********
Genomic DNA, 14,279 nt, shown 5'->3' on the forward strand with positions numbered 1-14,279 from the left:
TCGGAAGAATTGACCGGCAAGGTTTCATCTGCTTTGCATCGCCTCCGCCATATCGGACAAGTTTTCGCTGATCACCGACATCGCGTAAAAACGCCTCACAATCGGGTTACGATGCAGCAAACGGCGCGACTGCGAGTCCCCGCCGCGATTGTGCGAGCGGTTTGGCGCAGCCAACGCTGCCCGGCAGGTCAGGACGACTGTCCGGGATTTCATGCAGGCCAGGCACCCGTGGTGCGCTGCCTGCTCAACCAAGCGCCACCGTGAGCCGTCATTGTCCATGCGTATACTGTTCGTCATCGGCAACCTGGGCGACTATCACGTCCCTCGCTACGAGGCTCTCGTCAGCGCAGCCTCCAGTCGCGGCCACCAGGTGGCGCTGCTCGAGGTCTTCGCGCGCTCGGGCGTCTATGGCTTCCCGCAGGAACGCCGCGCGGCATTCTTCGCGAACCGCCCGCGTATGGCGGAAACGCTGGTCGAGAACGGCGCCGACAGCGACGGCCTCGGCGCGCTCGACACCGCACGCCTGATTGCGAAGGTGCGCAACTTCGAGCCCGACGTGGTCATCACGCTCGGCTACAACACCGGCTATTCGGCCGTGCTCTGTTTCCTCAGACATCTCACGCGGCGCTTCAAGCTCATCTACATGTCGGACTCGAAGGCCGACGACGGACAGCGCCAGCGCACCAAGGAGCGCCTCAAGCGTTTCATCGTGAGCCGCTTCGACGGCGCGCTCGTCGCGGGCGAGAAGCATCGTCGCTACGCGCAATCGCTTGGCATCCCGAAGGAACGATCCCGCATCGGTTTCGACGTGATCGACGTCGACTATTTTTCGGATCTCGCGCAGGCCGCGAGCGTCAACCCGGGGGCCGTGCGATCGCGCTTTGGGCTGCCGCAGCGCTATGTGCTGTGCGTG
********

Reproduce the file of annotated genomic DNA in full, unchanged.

Genomic DNA, 14,279 nt, shown 5'->3' on the forward strand with positions numbered 1-14,279 from the left:
TCGGAAGAATTGACCGGCAAGGTTTCATCTGCTTTGCATCGCCTCCGCCATATCGGACAAGTTTTCGCTGATCACCGACATCGCGTAAAAACGCCTCACAATCGGGTTACGATGCAGCAAACGGCGCGACTGCGAGTCCCCGCCGCGATTGTGCGAGCGGTTTGGCGCAGCCAACGCTGCCCGGCAGGTCAGGACGACTGTCCGGGATTTCATGCAGGCCAGGCACCCGTGGTGCGCTGCCTGCTCAACCAAGCGCCACCGTGAGCCGTCATTGTCCATGCGTATACTGTTCGTCATCGGCAACCTGGGCGACTATCACGTCCCTCGCTACGAGGCTCTCGTCAGCGCAGCCTCCAGTCGCGGCCACCAGGTGGCGCTGCTCGAGGTCTTCGCGCGCTCGGGCGTCTATGGCTTCCCGCAGGAACGCCGCGCGGCATTCTTCGCGAACCGCCCGCGTATGGCGGAAACGCTGGTCGAGAACGGCGCCGACAGCGACGGCCTCGGCGCGCTCGACACCGCACGCCTGATTGCGAAGGTGCGCAACTTCGAGCCCGACGTGGTCATCACGCTCGGCTACAACACCGGCTATTCGGCCGTGCTCTGTTTCCTCAGACATCTCACGCGGCGCTTCAAGCTCATCTACATGTCGGACTCGAAGGCCGACGACGGACAGCGCCAGCGCACCAAGGAGCGCCTCAAGCGTTTCATCGTGAGCCGCTTCGACGGCGCGCTCGTCGCGGGCGAGAAGCATCGTCGCTACGCGCAATCGCTTGGCATCCCGAAGGAACGATCCCGCATCGGTTTCGACGTGATCGACGTCGACTATTTTTCGGATCTCGCGCAGGCCGCGAGCGTCAACCCGGGGGCCGTGCGATCGCGCTTTGGGCTGCCGCAGCGCTATGTGCTGTGCGTG